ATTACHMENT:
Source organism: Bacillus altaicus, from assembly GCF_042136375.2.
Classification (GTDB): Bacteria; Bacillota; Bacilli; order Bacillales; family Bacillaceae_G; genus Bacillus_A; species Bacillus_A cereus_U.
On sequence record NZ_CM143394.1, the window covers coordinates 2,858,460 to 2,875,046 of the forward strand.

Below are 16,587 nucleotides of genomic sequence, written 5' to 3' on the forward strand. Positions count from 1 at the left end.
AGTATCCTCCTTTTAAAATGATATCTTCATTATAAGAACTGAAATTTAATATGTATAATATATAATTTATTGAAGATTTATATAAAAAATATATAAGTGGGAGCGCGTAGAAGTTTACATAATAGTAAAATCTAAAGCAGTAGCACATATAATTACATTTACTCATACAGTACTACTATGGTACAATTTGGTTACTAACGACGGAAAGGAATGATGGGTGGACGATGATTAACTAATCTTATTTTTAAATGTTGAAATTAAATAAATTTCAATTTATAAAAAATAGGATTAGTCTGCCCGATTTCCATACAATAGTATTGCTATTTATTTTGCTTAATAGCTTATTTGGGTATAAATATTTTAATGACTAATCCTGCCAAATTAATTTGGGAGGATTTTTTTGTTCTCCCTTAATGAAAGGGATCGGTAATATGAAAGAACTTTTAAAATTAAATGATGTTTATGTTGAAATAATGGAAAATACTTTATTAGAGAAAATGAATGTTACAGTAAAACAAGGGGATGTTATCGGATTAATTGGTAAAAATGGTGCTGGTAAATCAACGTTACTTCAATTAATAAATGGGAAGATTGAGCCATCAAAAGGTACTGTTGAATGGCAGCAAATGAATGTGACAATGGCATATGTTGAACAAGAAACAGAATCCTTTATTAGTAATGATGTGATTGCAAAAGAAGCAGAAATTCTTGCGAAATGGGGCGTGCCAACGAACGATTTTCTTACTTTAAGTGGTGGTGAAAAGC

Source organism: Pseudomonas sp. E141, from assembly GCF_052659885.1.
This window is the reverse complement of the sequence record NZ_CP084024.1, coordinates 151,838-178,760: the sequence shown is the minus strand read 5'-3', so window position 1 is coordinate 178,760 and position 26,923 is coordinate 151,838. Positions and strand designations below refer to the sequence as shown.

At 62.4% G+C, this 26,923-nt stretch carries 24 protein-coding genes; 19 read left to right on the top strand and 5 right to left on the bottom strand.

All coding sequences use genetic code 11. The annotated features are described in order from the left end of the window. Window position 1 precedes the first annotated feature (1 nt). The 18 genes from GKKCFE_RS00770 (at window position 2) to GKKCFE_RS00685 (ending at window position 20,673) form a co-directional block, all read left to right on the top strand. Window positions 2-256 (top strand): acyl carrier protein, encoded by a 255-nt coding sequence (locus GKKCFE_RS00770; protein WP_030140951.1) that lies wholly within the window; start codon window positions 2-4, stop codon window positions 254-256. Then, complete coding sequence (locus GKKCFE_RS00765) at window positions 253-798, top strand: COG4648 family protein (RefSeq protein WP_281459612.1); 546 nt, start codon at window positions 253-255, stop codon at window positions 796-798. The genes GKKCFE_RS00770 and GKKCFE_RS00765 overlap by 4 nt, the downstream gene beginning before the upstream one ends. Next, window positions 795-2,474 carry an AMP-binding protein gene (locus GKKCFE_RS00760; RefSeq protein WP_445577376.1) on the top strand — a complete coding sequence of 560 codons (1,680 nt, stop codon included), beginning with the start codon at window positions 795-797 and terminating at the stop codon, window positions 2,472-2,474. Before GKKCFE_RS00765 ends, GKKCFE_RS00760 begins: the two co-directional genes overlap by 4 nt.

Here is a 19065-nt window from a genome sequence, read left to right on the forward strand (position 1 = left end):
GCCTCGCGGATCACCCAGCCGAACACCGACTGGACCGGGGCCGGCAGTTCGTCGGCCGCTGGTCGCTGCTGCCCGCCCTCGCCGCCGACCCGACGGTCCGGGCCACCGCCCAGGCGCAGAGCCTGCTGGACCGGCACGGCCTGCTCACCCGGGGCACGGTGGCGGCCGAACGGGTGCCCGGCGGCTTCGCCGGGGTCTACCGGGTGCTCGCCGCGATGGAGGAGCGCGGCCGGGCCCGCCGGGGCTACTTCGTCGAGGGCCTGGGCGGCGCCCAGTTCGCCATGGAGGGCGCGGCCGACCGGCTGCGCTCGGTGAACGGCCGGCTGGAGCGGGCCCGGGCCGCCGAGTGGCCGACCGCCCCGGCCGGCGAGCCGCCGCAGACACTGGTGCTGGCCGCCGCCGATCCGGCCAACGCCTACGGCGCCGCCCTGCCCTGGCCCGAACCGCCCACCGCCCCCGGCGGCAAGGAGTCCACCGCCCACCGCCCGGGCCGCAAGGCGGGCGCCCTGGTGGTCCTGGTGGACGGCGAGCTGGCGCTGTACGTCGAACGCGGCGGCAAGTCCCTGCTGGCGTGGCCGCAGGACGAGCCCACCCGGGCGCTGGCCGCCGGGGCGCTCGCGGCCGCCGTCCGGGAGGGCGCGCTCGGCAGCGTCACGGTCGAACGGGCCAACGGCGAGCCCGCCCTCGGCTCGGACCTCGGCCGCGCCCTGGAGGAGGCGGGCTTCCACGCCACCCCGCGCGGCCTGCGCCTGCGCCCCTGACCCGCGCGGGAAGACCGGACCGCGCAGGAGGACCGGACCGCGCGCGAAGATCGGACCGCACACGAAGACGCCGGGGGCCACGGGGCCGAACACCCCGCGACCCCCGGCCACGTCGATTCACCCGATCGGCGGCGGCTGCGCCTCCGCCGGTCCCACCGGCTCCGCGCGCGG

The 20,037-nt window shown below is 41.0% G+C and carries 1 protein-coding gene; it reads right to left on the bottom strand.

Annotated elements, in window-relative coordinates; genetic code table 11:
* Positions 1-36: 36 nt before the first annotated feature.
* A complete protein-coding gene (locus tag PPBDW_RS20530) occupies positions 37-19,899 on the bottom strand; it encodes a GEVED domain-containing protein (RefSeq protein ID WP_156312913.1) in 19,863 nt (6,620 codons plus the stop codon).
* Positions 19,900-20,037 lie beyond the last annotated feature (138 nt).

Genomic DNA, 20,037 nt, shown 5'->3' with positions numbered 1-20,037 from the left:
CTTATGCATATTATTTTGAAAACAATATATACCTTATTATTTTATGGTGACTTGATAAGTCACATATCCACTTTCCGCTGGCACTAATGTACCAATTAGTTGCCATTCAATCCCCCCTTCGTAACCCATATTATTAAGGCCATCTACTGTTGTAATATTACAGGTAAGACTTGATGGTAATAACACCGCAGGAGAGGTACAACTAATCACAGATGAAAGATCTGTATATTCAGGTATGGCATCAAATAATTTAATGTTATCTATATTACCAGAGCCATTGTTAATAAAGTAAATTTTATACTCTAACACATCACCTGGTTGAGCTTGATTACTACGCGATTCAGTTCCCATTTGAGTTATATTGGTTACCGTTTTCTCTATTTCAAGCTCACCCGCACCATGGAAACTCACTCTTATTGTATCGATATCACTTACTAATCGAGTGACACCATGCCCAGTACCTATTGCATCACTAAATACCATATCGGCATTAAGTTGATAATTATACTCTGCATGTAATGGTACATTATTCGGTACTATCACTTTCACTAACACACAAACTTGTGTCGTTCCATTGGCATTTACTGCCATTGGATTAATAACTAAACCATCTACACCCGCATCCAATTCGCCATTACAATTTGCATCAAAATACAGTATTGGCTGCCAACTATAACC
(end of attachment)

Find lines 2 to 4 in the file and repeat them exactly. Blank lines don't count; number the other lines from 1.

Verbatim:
Classification (GTDB): Bacteria; Bacillota; Bacilli; order Bacillales; family Bacillaceae_G; genus Bacillus_A; species Bacillus_A cereus_U.
On sequence record NZ_CM143394.1, the window covers coordinates 2,858,460 to 2,875,046 of the forward strand.

Below are 16,587 nucleotides of genomic sequence, written 5' to 3' on the forward strand. Positions count from 1 at the left end.